Wednesday, June 29, 2011

Falling Softness

All of these photos are shots from natural landscapes in natural setting and unaltered tropical forest atmosphere, and are straight out of the camera. Our small adventure started at 3:00 am when we left the house to the airport to catch an early morning flight to an island south of the main island of Luzon in the Philippines. We took a plane, a boat through unwelcoming current and big waves, then a jeepney circuitously maneuvering undulating roads, then hiked a few meters before going down hundreds of steps, 365 steps to be exact, just to reach some falls some of which look like these. The bigger falls i already posted in a previous post ( HERE). 

Another area in another province in another island tried to use some of their water resources in making picnic areas. They channeled the water to more comfortable and friendly setting like the pool below. Children can now use the slide and the pool and play in nearby clearings.

You be the judge, will you take a few days leave and do what we did? I am somehow consoled when we saw some foreigners also going to the falls. They came from farther distances more than us, wherever they came from. And which among the photos you like most?

Sunday, June 26, 2011

Reflecting on my reflections and my shadow

Banaue Ethnic Village, Banaue, Philippines

The last shadow photo is a big pond full of Azolla. These are tiny nitrogenous plants floating on the water surface, very rich in protein and used as feeds or decomposed to organic fertilizers. ( I specifically described this because a commenter felt it is rather hot and dry, which actually is the opposite of the actual setting). If not described, it really looks like gravels.

Saturday, June 25, 2011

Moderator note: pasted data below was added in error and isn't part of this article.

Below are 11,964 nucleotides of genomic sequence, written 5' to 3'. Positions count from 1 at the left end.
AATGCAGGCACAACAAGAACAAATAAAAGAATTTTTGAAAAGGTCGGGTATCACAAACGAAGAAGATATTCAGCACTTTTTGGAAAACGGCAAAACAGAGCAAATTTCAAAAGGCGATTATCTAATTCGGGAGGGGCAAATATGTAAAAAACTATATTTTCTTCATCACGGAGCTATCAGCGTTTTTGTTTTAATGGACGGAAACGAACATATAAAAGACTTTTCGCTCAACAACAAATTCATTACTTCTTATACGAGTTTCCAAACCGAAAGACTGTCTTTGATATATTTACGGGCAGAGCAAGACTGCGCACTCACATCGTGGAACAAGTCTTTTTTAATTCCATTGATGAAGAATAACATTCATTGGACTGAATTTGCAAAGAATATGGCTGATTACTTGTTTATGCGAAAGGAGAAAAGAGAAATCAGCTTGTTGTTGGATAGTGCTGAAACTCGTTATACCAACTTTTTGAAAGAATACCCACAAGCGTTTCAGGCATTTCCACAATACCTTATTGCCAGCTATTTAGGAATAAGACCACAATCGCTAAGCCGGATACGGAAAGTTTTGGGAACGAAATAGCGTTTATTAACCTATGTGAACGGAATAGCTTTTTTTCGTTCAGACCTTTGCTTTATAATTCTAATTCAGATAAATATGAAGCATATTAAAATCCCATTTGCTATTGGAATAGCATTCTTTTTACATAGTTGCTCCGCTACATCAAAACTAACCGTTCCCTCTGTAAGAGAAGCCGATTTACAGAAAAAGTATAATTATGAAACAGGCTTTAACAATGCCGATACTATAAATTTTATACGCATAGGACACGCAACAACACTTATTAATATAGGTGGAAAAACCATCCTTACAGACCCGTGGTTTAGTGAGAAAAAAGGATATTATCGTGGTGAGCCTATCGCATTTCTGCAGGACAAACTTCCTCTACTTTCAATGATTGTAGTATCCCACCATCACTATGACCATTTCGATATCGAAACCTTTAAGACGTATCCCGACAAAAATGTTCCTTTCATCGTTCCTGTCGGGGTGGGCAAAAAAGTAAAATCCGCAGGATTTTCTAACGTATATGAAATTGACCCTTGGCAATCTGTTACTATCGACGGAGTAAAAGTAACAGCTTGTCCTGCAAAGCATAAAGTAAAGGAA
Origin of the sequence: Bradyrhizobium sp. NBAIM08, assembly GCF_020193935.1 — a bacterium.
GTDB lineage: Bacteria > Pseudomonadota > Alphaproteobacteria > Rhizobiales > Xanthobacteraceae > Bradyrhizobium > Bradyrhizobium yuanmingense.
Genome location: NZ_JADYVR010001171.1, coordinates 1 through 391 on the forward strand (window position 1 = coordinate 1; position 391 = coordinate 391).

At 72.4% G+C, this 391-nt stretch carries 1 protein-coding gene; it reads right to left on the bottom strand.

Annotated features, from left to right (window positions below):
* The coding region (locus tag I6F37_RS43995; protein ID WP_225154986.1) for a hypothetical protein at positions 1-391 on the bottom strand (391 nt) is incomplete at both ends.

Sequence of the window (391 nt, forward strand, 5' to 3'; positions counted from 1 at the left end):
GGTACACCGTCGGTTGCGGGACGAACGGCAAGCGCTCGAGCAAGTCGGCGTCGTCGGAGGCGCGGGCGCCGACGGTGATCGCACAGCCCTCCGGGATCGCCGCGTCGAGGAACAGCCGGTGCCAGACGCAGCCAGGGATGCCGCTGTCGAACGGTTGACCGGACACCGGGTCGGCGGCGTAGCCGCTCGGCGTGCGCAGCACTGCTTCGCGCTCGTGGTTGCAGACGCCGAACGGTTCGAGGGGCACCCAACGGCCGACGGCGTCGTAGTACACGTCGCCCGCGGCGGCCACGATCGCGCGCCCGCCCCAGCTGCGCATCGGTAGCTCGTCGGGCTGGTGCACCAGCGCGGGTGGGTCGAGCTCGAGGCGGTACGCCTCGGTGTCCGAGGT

Reproductive Rituals

After the first good soaking rain at the start of the rainy season, especially in areas with distinct dry season like ours, there are common sights at night, which are usually unwanted in most households. This is the reproduction rituals of termites around  light sources. These days these termites swarm around the lighted electric bulbs. The group of termites doing this is called the “alates” or the winged caste, also known as reproductive caste. In times like these, we put off all the light bulbs inside the house and leave a lighted bulb open at the terrace, so all of them converge there.

I am fascinated in observing them, performing their courtship rituals around the light bulb, after landing on the floor most of them do a very fast pirouette with all the wings extended. I wonder what that means! When their wings close again, they find partners and sometimes the partners do the pirouette again, clinging on each other through their opposite ends, inverted position. Few minutes later, they walk on the floor with one following another in tandem. Many pairs simultaneously do this 'long walks' on the floor, after which they shed the wings and walk wherever, looking for seclusion. References said they are already fertilized and will look for the nest for their next colony. I wonder if those which left still with their wings on did not find their partners. Or maybe their potential partners drowned in my water pool.